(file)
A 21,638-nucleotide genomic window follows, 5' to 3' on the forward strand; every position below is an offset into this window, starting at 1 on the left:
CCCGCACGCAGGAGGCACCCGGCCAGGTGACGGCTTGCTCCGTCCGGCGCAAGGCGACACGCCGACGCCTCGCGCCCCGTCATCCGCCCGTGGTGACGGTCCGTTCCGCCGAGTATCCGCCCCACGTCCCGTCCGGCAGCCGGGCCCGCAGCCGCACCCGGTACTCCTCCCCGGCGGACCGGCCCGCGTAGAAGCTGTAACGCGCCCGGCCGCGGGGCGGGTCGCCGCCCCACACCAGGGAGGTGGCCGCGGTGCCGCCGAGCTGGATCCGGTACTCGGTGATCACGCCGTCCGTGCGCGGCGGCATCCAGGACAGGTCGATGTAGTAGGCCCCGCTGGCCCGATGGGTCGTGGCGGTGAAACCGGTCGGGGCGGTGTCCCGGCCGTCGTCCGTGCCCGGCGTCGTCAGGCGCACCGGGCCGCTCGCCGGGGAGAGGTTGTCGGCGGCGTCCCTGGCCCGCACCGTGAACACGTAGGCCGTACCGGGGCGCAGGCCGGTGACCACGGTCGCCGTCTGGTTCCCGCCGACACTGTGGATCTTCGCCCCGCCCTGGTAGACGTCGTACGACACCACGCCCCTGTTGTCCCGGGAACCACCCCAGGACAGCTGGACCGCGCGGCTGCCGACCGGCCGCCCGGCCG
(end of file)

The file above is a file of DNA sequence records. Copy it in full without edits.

A 21,638-nucleotide genomic window follows, 5' to 3' on the forward strand; every position below is an offset into this window, starting at 1 on the left:
CCCGCACGCAGGAGGCACCCGGCCAGGTGACGGCTTGCTCCGTCCGGCGCAAGGCGACACGCCGACGCCTCGCGCCCCGTCATCCGCCCGTGGTGACGGTCCGTTCCGCCGAGTATCCGCCCCACGTCCCGTCCGGCAGCCGGGCCCGCAGCCGCACCCGGTACTCCTCCCCGGCGGACCGGCCCGCGTAGAAGCTGTAACGCGCCCGGCCGCGGGGCGGGTCGCCGCCCCACACCAGGGAGGTGGCCGCGGTGCCGCCGAGCTGGATCCGGTACTCGGTGATCACGCCGTCCGTGCGCGGCGGCATCCAGGACAGGTCGATGTAGTAGGCCCCGCTGGCCCGATGGGTCGTGGCGGTGAAACCGGTCGGGGCGGTGTCCCGGCCGTCGTCCGTGCCCGGCGTCGTCAGGCGCACCGGGCCGCTCGCCGGGGAGAGGTTGTCGGCGGCGTCCCTGGCCCGCACCGTGAACACGTAGGCCGTACCGGGGCGCAGGCCGGTGACCACGGTCGCCGTCTGGTTCCCGCCGACACTGTGGATCTTCGCCCCGCCCTGGTAGACGTCGTACGACACCACGCCCCTGTTGTCCCGGGAACCACCCCAGGACAGCTGGACCGCGCGGCTGCCGACCGGCCGCCCGGCCG